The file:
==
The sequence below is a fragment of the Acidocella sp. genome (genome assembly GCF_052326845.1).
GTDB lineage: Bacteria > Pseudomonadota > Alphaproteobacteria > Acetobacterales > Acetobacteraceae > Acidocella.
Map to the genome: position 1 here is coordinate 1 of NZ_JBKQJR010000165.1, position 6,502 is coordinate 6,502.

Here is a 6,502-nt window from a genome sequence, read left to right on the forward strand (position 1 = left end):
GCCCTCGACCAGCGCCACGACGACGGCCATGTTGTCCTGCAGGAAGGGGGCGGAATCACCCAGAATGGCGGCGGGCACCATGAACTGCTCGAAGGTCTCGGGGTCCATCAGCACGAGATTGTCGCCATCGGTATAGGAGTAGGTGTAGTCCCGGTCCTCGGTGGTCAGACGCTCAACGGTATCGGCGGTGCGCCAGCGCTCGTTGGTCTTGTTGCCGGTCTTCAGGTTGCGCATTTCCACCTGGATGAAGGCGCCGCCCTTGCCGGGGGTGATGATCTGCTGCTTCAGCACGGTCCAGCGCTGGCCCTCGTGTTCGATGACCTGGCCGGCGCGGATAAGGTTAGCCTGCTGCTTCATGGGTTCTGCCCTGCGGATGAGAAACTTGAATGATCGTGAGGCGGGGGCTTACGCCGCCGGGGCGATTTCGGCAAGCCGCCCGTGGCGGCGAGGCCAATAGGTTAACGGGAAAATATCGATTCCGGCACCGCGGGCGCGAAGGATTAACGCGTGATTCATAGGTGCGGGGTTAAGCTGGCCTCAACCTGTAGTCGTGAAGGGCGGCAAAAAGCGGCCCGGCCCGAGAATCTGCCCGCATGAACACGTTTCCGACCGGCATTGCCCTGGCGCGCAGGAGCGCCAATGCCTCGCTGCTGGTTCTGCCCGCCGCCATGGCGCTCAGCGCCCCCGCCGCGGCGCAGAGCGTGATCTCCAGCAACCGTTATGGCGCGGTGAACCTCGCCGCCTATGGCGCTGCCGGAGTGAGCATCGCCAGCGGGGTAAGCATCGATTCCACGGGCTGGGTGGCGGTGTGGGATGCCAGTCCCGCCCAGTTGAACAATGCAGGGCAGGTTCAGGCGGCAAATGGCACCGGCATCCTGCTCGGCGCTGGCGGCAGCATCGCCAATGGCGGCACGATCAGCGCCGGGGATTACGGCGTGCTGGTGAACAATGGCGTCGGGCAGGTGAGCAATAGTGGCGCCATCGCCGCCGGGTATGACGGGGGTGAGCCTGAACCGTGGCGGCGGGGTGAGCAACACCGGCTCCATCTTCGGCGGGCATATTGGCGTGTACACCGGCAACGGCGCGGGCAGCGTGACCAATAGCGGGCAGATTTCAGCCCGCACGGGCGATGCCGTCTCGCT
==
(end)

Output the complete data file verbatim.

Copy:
The sequence below is a fragment of the Acidocella sp. genome (genome assembly GCF_052326845.1).
GTDB lineage: Bacteria > Pseudomonadota > Alphaproteobacteria > Acetobacterales > Acetobacteraceae > Acidocella.
Map to the genome: position 1 here is coordinate 1 of NZ_JBKQJR010000165.1, position 6,502 is coordinate 6,502.

Here is a 6,502-nt window from a genome sequence, read left to right on the forward strand (position 1 = left end):
GCCCTCGACCAGCGCCACGACGACGGCCATGTTGTCCTGCAGGAAGGGGGCGGAATCACCCAGAATGGCGGCGGGCACCATGAACTGCTCGAAGGTCTCGGGGTCCATCAGCACGAGATTGTCGCCATCGGTATAGGAGTAGGTGTAGTCCCGGTCCTCGGTGGTCAGACGCTCAACGGTATCGGCGGTGCGCCAGCGCTCGTTGGTCTTGTTGCCGGTCTTCAGGTTGCGCATTTCCACCTGGATGAAGGCGCCGCCCTTGCCGGGGGTGATGATCTGCTGCTTCAGCACGGTCCAGCGCTGGCCCTCGTGTTCGATGACCTGGCCGGCGCGGATAAGGTTAGCCTGCTGCTTCATGGGTTCTGCCCTGCGGATGAGAAACTTGAATGATCGTGAGGCGGGGGCTTACGCCGCCGGGGCGATTTCGGCAAGCCGCCCGTGGCGGCGAGGCCAATAGGTTAACGGGAAAATATCGATTCCGGCACCGCGGGCGCGAAGGATTAACGCGTGATTCATAGGTGCGGGGTTAAGCTGGCCTCAACCTGTAGTCGTGAAGGGCGGCAAAAAGCGGCCCGGCCCGAGAATCTGCCCGCATGAACACGTTTCCGACCGGCATTGCCCTGGCGCGCAGGAGCGCCAATGCCTCGCTGCTGGTTCTGCCCGCCGCCATGGCGCTCAGCGCCCCCGCCGCGGCGCAGAGCGTGATCTCCAGCAACCGTTATGGCGCGGTGAACCTCGCCGCCTATGGCGCTGCCGGAGTGAGCATCGCCAGCGGGGTAAGCATCGATTCCACGGGCTGGGTGGCGGTGTGGGATGCCAGTCCCGCCCAGTTGAACAATGCAGGGCAGGTTCAGGCGGCAAATGGCACCGGCATCCTGCTCGGCGCTGGCGGCAGCATCGCCAATGGCGGCACGATCAGCGCCGGGGATTACGGCGTGCTGGTGAACAATGGCGTCGGGCAGGTGAGCAATAGTGGCGCCATCGCCGCCGGGTATGACGGGGGTGAGCCTGAACCGTGGCGGCGGGGTGAGCAACACCGGCTCCATCTTCGGCGGGCATATTGGCGTGTACACCGGCAACGGCGCGGGCAGCGTGACCAATAGCGGGCAGATTTCAGCCCGCACGGGCGATGCCGTCTCGCT